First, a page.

Watson wrestles with Hughes memories
Remembering Phillip Hughes will be central to the Test match at Adelaide Oval this week, but so too will be forgetting. For as much as Australia's cricketers want to honour Hughes' memory through tributes and observances, they know that the moment the ball is about to be bowled, minds cannot be allowed to drift back to Macksville, St Vincent's Hospital, nor the awful events that befell Hughes at the SCG two Tuesdays ago.
Shane Watson was on the field for New South Wales that day, watching Hughes bat and then suddenly rushing to his aid. He and others have fought their own apprehension over three days of training in Adelaide, slowly returning to the familiar rhythms of batting and bowling, attack and defence and instinctive responses to the ball hurtling down towards them in the nets. Though he admitted to suffering flashbacks of Hughes' death, Watson said he would be ready come Tuesday.
"I'm getting there. Physically I feel ready to go," Watson said. "There's no doubt that mentally the last couple of days have been the most challenging of my career to be honest, after seeing what happened over the last week, trying to process everything that's happened, being there at the SCG when it happened as well. It's been a mentally challenging time but I'll be ready for Tuesday. Everyone's going through the process in their own way and everyone's handling it as well as they possibly can.
"The first couple of sessions were tough, especially the first one was really tough. A few things flooded into my head as soon as I went out to bat. I thought I'd processed quite well over the previous week. It's been tough but it's been a great thing to get back into the game we all love playing. We know how much Phillip and his family love the game as well. For us, to continue on with Hughes and his family's legacy to make sure we continue to play the game we love because it's enriched our lives so much."
Australia's first session on Friday took place at Park 25, starting with an address from the team's Adelaide inspiration "Nugget" Rees, before numerous training drills geared to drawing laughter as well as sweat from previously frowning faces. Net sessions have been encouragingly competitive and spiced with the sorts of bouncers that must inevitably come once the Test begins. Watson said the process of regathering trust in one's own skills to play the game had been a central part of preparation for Tuesday.
"I've got more comfortable with just reacting to what I see and trusting my skill," Watson said. "That's probably the simplest thing now … after what I experienced and the other guys experienced over the last week. I just go back to trusting my game and trusting my skill.
"You know that if at any stage you get a ball, and you get unlucky, and it hits you in the wrong spot it can cause some serious damage, but that's just part of the game - you hope your skill can get you out of trouble. I knew I had to confront it from day one when I went in at Park 25, and every day that I've gone in I felt more comfortable, and with one day to go I know I'll be ready."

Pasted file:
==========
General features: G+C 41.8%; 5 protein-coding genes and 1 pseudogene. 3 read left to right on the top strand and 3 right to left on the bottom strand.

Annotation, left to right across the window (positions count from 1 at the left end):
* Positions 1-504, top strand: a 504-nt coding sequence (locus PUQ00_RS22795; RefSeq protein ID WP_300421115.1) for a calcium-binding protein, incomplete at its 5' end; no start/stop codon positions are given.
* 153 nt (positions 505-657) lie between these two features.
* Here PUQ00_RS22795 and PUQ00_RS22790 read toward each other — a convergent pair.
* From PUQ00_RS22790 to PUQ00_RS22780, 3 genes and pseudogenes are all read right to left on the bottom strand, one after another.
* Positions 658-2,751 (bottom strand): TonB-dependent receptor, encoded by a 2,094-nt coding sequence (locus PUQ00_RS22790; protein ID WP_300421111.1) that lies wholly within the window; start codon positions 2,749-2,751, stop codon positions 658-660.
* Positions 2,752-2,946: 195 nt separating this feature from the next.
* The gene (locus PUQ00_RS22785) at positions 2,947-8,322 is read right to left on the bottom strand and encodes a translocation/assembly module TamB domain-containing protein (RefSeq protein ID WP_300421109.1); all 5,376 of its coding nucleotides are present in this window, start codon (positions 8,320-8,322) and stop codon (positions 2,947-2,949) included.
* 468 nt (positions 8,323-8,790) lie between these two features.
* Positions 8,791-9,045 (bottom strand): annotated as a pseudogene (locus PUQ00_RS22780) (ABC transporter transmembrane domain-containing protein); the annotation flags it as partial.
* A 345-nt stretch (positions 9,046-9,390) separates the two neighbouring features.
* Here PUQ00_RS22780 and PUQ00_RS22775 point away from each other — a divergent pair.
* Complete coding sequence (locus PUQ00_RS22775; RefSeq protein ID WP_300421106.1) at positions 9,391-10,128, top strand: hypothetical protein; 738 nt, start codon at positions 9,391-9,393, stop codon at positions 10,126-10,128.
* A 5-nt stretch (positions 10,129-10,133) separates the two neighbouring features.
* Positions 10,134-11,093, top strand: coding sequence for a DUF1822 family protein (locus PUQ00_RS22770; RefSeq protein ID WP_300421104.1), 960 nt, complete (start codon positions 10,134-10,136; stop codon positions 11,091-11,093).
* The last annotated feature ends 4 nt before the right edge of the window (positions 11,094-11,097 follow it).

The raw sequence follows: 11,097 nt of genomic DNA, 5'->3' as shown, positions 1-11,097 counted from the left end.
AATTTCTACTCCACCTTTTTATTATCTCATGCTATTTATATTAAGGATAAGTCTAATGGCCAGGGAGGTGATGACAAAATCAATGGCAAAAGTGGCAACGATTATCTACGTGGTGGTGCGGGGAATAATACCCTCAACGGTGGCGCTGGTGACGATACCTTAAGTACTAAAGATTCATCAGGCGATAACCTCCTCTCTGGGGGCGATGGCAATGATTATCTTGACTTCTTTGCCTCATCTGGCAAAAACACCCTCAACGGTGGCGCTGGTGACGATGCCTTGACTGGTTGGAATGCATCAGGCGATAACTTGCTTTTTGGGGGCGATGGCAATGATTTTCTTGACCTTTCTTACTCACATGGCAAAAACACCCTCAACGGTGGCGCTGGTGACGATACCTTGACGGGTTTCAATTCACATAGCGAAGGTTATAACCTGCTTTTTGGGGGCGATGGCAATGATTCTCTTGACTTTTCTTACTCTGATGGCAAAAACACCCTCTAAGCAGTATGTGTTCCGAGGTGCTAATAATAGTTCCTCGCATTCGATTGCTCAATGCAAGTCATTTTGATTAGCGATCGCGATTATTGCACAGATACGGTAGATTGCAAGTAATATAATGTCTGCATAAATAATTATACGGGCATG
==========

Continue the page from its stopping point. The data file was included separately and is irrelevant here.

Australia's hallmark last summer was aggression, whether with bat, ball or banter. Watson said the team had resolved to regain that sort of approach, and used some memories older than those of the SCG as an example of why. The 2013 India tour was among Australia's unhappiest of all, and the players present - all but Ryan Harris, Chris Rogers, Shaun Marsh and Josh Hazlewood were part of that tour - wish to give India's players a similarly difficult experience down under.
"We've played our best cricket when we are aggressive. That's ever since I've been involved in the Australian cricket team," Watson said. "When we are aggressive with bat and ball, but especially with the ball as we were during the last Ashes series. That's not going to change because that's when we're at our absolute best.
"We know what we have to do to do well against the Indians. They hammered us in their conditions so we have a lot to give back to them in our conditions. We need to make sure we start off well in that series and stay strong to make sure they feel a similar pain as we did over in India."
As much as anything, these words suggested that once Hughes' life is acknowledged by a 63-second ovation by players and spectators alike on Tuesday morning, battle can be resumed in the sort of willing manner commonly associated with meetings between Australia and India. Memories of Hughes will continue to flourish, but flashbacks to the SCG will be replaced by all thoughts technical, mental, and cricket.
Daniel Brettig is an assistant editor at ESPNcricinfo. @danbrettig